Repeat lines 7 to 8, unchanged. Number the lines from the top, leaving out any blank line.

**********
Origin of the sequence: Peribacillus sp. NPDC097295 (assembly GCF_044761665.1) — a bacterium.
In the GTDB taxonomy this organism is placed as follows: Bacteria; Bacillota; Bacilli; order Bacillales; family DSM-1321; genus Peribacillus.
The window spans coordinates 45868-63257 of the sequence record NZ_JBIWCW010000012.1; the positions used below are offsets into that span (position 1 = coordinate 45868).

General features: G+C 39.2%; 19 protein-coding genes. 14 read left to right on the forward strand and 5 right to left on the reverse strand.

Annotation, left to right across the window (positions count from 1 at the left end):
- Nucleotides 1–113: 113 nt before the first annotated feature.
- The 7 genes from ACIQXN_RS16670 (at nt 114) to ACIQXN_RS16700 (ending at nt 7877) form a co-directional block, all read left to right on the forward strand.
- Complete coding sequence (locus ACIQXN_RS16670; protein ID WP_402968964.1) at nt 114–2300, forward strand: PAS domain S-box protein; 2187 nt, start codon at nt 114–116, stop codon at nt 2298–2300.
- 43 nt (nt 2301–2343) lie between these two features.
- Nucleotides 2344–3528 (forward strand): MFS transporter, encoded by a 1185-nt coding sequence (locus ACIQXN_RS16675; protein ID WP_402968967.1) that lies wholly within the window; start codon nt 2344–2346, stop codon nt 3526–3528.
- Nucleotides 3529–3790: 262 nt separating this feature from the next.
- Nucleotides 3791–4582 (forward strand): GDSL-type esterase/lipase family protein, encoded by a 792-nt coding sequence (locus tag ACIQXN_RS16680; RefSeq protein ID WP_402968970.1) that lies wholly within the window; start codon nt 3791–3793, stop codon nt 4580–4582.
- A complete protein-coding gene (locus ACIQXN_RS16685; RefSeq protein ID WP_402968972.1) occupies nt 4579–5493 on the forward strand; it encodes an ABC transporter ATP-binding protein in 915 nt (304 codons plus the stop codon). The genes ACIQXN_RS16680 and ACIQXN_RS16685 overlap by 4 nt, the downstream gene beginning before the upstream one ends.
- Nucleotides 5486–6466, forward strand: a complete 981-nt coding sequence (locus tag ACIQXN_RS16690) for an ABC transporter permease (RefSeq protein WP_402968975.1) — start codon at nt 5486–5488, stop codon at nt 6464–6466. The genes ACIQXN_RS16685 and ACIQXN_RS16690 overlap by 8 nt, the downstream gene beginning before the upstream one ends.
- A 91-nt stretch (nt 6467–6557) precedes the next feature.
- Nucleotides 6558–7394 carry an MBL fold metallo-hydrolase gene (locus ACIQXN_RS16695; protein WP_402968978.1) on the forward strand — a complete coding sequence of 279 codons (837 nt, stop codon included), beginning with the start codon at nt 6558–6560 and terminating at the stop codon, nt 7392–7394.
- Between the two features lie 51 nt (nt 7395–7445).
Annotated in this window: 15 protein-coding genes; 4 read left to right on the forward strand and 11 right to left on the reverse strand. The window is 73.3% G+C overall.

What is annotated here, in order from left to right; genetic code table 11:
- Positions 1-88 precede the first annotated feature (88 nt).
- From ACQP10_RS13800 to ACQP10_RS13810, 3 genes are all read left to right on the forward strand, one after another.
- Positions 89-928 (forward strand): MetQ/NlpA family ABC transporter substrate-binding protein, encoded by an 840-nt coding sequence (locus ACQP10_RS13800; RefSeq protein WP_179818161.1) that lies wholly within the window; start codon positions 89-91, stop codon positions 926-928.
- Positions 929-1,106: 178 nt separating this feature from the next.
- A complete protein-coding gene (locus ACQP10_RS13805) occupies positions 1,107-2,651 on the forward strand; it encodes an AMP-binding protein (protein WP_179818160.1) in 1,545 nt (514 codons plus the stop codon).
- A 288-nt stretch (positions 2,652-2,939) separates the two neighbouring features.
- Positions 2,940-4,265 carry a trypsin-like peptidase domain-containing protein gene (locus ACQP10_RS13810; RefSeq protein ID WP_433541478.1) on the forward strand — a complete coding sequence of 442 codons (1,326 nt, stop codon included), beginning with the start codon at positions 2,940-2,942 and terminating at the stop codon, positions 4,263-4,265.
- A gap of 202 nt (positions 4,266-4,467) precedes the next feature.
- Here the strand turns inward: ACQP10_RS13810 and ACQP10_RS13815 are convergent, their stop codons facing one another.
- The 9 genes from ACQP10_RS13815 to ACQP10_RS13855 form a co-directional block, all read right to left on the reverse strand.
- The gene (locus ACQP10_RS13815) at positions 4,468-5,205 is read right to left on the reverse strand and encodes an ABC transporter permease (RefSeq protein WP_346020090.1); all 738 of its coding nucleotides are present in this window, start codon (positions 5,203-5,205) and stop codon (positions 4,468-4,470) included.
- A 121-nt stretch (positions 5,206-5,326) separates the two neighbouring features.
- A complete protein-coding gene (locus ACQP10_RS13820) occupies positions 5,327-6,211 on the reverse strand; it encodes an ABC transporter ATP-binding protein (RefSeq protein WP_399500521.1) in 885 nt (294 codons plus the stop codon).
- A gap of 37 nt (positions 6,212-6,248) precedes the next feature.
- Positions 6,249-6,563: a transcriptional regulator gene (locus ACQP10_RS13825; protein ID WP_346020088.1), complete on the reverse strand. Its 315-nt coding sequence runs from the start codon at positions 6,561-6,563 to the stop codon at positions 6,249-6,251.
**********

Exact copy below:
- The 7 genes from ACIQXN_RS16670 (at nt 114) to ACIQXN_RS16700 (ending at nt 7877) form a co-directional block, all read left to right on the forward strand.
- Complete coding sequence (locus ACIQXN_RS16670; protein ID WP_402968964.1) at nt 114–2300, forward strand: PAS domain S-box protein; 2187 nt, start codon at nt 114–116, stop codon at nt 2298–2300.